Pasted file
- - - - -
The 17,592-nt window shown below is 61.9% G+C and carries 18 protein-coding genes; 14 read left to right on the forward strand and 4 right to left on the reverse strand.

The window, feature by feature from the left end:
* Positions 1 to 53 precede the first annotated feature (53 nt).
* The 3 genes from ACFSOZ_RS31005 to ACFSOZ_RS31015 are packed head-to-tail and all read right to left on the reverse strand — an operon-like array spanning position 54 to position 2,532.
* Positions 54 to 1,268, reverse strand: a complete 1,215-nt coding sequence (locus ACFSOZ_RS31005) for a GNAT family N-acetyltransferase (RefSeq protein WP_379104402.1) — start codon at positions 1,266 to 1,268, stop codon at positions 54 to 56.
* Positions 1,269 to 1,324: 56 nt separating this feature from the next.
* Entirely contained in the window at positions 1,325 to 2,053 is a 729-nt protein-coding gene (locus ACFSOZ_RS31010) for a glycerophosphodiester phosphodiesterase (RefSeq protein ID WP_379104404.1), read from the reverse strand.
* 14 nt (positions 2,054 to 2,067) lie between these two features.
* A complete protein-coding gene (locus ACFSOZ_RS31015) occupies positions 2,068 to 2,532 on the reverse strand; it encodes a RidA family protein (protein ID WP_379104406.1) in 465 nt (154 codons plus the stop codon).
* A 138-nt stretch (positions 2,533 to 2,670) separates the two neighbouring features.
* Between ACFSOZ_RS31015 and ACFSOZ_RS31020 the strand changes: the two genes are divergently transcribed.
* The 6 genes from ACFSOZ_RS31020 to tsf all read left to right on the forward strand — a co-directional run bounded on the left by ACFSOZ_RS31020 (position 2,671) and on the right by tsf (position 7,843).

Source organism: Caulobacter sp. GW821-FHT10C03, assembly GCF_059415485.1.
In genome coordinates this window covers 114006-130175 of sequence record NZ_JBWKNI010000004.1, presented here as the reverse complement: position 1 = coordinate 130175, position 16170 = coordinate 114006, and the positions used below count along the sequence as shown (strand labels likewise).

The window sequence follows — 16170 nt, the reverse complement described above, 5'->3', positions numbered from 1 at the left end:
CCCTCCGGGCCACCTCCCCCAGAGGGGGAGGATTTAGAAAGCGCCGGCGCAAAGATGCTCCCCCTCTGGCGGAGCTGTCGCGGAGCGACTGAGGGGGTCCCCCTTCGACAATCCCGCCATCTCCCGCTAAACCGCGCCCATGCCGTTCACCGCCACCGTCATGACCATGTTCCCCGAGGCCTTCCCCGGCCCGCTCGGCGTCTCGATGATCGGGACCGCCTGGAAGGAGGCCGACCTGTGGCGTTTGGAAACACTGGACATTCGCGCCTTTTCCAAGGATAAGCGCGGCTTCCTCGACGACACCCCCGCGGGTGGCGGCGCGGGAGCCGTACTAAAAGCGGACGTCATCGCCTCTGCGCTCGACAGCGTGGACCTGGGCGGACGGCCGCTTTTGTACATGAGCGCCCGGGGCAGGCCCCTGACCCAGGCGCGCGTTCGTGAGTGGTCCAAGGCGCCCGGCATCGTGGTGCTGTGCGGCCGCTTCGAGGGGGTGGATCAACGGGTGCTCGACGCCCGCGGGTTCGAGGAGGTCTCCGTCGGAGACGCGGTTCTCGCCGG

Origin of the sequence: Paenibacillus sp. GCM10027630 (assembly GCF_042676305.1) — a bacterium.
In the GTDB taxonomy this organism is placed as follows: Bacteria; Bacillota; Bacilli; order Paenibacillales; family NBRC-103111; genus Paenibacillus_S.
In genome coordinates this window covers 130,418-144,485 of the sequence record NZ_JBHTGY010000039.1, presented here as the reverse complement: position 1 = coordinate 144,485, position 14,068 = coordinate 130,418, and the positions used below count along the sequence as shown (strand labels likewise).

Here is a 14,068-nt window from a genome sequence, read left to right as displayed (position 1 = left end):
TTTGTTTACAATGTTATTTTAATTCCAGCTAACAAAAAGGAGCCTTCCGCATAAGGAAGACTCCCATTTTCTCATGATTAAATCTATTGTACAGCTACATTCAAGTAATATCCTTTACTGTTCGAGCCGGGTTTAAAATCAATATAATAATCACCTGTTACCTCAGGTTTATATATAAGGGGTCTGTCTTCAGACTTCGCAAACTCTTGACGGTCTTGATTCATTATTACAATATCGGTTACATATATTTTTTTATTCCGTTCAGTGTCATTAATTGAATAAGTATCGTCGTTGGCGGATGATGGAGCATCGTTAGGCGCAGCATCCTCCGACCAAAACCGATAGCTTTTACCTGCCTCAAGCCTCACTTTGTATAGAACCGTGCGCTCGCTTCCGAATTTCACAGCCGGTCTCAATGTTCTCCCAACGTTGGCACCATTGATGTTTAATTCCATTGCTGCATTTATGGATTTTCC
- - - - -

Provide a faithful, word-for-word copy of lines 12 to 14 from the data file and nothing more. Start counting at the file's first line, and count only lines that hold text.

* The 6 genes from ACFSOZ_RS31020 to tsf all read left to right on the forward strand — a co-directional run bounded on the left by ACFSOZ_RS31020 (position 2,671) and on the right by tsf (position 7,843).

Source organism: Caulobacter sp. GW821-FHT10C03, assembly GCF_059415485.1.
In genome coordinates this window covers 114006-130175 of sequence record NZ_JBWKNI010000004.1, presented here as the reverse complement: position 1 = coordinate 130175, position 16170 = coordinate 114006, and the positions used below count along the sequence as shown (strand labels likewise).